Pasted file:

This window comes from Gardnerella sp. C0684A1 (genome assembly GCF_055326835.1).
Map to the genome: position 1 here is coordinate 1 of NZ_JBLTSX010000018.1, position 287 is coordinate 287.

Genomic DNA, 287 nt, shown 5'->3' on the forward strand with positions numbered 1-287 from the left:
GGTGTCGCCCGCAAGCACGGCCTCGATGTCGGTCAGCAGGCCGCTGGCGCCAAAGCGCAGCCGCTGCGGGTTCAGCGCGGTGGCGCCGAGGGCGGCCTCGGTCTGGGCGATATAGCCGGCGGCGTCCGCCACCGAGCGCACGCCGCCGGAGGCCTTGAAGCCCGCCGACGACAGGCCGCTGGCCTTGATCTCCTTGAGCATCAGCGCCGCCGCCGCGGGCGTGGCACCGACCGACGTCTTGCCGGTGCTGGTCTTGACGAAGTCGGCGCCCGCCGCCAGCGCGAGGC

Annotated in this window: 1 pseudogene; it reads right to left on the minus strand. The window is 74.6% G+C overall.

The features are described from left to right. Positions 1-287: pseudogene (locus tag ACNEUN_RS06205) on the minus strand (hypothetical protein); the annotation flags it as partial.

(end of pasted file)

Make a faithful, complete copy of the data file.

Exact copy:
This window comes from Gardnerella sp. C0684A1 (genome assembly GCF_055326835.1).
Map to the genome: position 1 here is coordinate 1 of NZ_JBLTSX010000018.1, position 287 is coordinate 287.

Genomic DNA, 287 nt, shown 5'->3' on the forward strand with positions numbered 1-287 from the left:
GGTGTCGCCCGCAAGCACGGCCTCGATGTCGGTCAGCAGGCCGCTGGCGCCAAAGCGCAGCCGCTGCGGGTTCAGCGCGGTGGCGCCGAGGGCGGCCTCGGTCTGGGCGATATAGCCGGCGGCGTCCGCCACCGAGCGCACGCCGCCGGAGGCCTTGAAGCCCGCCGACGACAGGCCGCTGGCCTTGATCTCCTTGAGCATCAGCGCCGCCGCCGCGGGCGTGGCACCGACCGACGTCTTGCCGGTGCTGGTCTTGACGAAGTCGGCGCCCGCCGCCAGCGCGAGGC

Annotated in this window: 1 pseudogene; it reads right to left on the minus strand. The window is 74.6% G+C overall.

The features are described from left to right. Positions 1-287: pseudogene (locus tag ACNEUN_RS06205) on the minus strand (hypothetical protein); the annotation flags it as partial.